I had a really good opportunity this week to sit down with some people from the LNG Canada project in Kitimat.
They gave us an update on the status of the site and a virtual tour in a conference room using a really cool drone mapping system.
It is an incredibly huge and complex project, both in technical terms and in terms of all the social, economic and enviromental issues surrounding it.
So incredibly huge and complex, I’m not even quite sure what to make of it.
And I’m probably better informed than most people, having been covering it for basically five years now.
The project, of course, is polarizing, as any big industrial development tends to be.
I honestly don’t know. Perhaps it is both, but most likely it falls somewhere in the neutral zone.
What I do know is:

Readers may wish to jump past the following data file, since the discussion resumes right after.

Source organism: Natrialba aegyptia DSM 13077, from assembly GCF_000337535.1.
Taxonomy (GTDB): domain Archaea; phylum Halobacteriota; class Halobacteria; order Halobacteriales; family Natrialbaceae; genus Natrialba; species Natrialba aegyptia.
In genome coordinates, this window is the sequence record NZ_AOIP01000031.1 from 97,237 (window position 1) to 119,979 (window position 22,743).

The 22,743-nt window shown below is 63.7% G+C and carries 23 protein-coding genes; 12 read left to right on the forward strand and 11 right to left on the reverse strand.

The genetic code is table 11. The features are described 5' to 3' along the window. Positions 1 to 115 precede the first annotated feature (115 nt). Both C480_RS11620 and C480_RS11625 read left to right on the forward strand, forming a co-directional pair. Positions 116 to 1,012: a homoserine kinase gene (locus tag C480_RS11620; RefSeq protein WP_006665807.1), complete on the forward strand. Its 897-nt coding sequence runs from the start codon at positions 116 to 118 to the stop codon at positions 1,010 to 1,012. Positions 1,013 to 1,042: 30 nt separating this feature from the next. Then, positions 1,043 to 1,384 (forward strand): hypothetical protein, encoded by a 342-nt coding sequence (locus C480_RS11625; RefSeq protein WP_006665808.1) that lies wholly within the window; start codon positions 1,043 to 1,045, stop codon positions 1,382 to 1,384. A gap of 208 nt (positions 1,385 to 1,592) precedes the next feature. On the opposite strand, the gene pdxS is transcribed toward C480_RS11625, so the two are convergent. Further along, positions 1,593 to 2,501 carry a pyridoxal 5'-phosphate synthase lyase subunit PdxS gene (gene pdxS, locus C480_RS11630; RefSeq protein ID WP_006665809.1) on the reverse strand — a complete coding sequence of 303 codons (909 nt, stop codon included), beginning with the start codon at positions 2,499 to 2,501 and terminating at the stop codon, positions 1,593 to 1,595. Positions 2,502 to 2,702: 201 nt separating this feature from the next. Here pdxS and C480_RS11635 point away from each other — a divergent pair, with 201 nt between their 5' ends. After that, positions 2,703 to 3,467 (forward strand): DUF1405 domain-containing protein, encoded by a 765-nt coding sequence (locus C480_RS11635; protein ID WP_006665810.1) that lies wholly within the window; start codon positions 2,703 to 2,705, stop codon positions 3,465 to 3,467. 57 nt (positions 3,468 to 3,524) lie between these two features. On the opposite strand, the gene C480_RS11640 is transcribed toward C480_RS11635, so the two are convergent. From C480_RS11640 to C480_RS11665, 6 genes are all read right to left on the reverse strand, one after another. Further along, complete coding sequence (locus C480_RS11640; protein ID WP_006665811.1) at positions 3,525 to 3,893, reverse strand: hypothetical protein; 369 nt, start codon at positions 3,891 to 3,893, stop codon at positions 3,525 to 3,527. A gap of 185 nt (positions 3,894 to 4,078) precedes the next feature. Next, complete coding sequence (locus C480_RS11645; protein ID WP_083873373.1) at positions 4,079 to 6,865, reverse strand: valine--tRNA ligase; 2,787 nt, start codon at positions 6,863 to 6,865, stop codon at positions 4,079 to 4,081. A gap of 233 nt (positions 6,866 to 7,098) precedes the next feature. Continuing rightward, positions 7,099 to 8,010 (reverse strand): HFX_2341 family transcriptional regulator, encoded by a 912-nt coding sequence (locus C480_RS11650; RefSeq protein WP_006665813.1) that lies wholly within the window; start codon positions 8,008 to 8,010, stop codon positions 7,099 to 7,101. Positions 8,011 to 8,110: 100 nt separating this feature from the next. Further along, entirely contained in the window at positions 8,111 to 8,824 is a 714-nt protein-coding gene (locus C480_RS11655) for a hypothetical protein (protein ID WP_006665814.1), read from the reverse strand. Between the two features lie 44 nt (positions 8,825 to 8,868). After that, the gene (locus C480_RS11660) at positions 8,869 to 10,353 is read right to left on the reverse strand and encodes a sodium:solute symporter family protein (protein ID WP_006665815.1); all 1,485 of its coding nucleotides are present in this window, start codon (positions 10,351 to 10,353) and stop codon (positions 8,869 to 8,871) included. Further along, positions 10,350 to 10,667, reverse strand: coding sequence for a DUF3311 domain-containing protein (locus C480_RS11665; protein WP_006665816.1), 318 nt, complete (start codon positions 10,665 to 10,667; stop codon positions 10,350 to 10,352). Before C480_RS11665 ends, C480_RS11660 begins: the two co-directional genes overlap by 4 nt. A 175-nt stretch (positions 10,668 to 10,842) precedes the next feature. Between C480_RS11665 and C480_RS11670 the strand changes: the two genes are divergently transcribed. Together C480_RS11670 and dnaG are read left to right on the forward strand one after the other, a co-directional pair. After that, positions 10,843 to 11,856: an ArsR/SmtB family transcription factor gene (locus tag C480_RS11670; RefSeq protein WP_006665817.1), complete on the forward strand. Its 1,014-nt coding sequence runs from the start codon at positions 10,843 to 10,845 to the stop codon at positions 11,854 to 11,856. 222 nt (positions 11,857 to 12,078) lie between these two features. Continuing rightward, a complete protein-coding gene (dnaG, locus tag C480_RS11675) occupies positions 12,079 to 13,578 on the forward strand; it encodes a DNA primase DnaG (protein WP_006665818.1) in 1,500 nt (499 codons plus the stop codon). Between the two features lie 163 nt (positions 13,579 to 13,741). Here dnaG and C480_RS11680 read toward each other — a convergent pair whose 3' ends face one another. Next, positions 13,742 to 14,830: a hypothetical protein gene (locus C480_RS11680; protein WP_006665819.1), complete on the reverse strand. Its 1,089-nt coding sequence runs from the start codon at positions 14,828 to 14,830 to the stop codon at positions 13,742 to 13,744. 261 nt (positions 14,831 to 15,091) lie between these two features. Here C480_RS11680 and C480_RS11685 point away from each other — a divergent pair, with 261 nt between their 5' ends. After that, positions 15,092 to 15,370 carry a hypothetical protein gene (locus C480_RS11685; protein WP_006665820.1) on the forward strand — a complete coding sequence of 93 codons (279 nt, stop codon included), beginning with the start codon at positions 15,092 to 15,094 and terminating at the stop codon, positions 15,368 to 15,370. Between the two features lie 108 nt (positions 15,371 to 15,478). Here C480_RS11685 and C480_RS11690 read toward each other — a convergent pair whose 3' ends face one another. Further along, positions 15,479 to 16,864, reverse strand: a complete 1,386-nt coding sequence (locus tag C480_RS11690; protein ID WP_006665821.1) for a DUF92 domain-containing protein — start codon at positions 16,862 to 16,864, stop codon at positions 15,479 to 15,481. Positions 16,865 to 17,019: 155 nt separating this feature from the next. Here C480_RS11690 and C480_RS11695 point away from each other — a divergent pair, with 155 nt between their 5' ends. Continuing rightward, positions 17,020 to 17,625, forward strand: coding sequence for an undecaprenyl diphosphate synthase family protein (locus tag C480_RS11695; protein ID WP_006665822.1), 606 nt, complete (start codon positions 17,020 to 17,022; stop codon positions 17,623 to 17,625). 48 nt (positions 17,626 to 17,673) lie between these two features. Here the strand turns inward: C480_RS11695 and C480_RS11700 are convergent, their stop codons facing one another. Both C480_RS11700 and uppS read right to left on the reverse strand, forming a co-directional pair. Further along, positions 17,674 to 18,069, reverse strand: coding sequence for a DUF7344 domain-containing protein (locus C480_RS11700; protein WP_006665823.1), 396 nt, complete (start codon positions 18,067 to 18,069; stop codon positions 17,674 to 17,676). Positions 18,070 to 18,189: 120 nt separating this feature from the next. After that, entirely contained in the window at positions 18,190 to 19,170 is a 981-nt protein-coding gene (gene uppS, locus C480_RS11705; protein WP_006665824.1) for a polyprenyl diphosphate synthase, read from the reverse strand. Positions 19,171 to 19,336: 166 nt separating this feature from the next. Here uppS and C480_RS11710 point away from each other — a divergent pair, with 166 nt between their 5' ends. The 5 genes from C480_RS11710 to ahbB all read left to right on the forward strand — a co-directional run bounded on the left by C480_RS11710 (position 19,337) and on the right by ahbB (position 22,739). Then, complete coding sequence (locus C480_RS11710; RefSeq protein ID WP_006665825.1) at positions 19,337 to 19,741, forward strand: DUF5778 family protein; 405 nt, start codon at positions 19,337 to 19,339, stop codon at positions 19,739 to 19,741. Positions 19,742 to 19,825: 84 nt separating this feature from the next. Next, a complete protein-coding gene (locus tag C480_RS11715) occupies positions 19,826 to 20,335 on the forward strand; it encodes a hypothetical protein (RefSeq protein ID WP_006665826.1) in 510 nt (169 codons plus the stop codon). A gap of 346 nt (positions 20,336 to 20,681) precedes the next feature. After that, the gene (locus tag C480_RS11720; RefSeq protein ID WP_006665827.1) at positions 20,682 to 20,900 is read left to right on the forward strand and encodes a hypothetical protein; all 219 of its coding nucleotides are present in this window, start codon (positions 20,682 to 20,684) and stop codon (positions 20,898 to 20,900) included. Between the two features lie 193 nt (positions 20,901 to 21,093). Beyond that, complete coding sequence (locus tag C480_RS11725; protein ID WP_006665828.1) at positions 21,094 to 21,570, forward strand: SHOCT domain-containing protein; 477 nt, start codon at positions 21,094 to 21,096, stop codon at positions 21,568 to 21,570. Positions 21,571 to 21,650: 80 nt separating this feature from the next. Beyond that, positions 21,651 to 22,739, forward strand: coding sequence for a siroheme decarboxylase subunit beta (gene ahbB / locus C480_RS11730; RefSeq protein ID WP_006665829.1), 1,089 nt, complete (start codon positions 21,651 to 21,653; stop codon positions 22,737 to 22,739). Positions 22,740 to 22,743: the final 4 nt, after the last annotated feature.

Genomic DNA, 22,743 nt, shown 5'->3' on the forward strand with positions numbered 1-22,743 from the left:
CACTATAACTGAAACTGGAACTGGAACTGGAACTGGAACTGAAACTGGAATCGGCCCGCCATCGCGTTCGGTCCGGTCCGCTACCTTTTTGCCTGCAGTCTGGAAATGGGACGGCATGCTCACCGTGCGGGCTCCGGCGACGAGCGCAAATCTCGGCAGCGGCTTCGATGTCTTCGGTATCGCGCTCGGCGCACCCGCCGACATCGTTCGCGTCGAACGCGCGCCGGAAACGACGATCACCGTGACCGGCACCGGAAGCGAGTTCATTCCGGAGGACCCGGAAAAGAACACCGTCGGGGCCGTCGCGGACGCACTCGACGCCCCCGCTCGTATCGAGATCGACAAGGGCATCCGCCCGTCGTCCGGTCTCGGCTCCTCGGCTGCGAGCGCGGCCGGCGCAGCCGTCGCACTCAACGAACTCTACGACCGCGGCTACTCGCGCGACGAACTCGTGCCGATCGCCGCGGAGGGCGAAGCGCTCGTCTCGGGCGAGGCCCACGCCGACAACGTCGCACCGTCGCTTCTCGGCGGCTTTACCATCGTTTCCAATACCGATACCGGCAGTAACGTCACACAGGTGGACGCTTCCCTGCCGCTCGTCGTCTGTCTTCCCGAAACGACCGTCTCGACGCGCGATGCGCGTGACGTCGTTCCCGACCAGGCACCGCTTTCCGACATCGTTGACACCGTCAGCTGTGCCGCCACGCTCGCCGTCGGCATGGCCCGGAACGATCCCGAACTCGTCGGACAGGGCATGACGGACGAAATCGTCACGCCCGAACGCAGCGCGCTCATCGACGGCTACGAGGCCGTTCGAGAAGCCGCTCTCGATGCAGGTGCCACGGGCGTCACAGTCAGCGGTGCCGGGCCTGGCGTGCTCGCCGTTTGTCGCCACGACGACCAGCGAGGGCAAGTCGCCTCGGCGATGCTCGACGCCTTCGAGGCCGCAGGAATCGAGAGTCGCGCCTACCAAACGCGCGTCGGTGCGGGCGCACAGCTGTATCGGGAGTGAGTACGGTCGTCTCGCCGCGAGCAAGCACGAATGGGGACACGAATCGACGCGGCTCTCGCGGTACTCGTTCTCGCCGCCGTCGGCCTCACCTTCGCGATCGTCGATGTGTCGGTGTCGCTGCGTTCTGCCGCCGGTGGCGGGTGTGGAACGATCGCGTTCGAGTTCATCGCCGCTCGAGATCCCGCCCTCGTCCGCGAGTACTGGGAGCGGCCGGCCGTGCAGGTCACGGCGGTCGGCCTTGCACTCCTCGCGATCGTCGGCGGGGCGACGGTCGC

It is a big part of B.C.’s and Canada’s economic plan at least in the mid-term.
That it has a huge carbon footprint, but probably much smaller than some of the alternative energy project options.
That it is going to provide really well-paying jobs to local residents and a lot of financial benefits to the host communities for at least a generation or two.
Finally, regardless of anything else, we’re stuck with it, whether we like it or not.
Everything humanity does has impacts and very few of us are willing to go back to lifestyles that do not require projects such as this facility nearing completion in Kitimat.
Fortunately we have come a long way from the laissez-faire, damn-the-environment-and-local-people attitude of the past.
I guess my big takeaway from our meeting was that, at least the people we met with, seem sincerely committed to doing this project right and there seems to be a culture of responsibility at the site.
Of course, nothing is perfect. No matter how good our intentions, planning and execution, there is always the chance of some kind of catastrophic result.
But from what I’ve seen and the people I’ve met, I feel pretty good about this one.